Measured probability density functions, estimated by histograms, for the pulse–pair ratio of laser 0 pulses operating at the 12C16O2(10P16) line to laser 0 pulses at the 12C16O2(10P20) line. The aperture diameters used on the lidar receiver are given for each case along with the number of integrated speckle M, obtained from fitting Eq. (21) to the histograms.

Fig. 7
Fig. 7

Measured standard deviation versus the fitted values of M, the gamma speckle distribution parameter. The plot shows both single-wavelength and pulse–pair ratio data. The dashed curve is the theoretical relationship, Eq. (14), between the standard deviation and M for single-wavelength (single polarization) lidar data. The solid curve is the theoretical relationship, Eq. (21), between the standard deviation and M for pulse–pair ratio data. The data shown here are listed in Table 2. The standard deviation of the ratio data for M ≤ 2 was measured as infinite, since the true values of σ were outside the range of double-precision floating-point numbers.

Fig. 8
Fig. 8

Standard deviation of the mean for data with no pulse–pair ratio taken. Data are shown for laser 0 operating at the 12C16O2(10P16) line (10.55 μm), indicated as L0(10P16), and laser 1 operating at the 12C16O2(10P20) line (10.59 μm), indicated by L1(10P20). The values of M are those obtained in Ref. 12. The solid lines represent the expected standard deviation of the mean for independent speckle averaging; i.e., σ N = σ 1 / N.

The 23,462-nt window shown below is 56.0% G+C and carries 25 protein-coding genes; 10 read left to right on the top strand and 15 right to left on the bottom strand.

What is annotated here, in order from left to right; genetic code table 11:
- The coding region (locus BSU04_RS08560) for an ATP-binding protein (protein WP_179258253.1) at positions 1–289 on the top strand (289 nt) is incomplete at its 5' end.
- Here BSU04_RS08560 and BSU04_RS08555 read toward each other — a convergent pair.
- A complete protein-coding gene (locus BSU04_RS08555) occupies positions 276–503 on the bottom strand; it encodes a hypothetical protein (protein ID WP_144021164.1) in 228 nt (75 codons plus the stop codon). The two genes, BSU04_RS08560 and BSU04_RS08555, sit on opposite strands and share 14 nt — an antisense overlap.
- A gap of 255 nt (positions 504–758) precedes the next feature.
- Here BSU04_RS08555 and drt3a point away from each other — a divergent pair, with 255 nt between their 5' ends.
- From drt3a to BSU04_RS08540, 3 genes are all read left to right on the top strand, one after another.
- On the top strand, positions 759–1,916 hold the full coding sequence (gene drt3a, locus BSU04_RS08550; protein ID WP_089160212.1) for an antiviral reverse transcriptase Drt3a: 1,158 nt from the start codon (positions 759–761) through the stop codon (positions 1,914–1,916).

Fig. 9
Fig. 9

Pulse–pair ratio averaging statistics for single-laser data taken with the smallest sized receiver apertures. The receiver aperture diameters and the number of integrated speckles, calculated in Ref. 12, are indicated. The solid line is the σ N = σ 1 / N averaging expected for independent speckle. The ratios taken were with pulses from laser 0 operating at the 12C16O2(10P16) line (10.55 μm), ratioed to pulses from laser 0 operating at the 12C16O2(10P20) line (10.59 μm). This ratio is indicated as L0(10P16)/L0(10P20) and similarly for L1(10P20)/L1(10P16). The pulses from each laser were separated by 100 ms.

Fig. 10
Fig. 10

Pulse–pair ratio averaging statistics for dual-laser data measured with the smallest sized receiver apertures. The receiver aperture diameters and the number of integrated speckles, calculated in Ref. 12, are indicated. The ratios taken were with pulses from laser 0 operating at the 12C16O2(10P16) line (10.55 μm), ratioed to pulses from laser 1 operating at the 12C16O2(10P20) line (10.59 μm). This ratio is indicated as L0(10P16)/L1(10P20) and similarly for L0(10P20)/L1(10P16). The separation between the pulses from each laser was 30 μs. The solid line is the σ 1 / N averaging expected for independent speckle.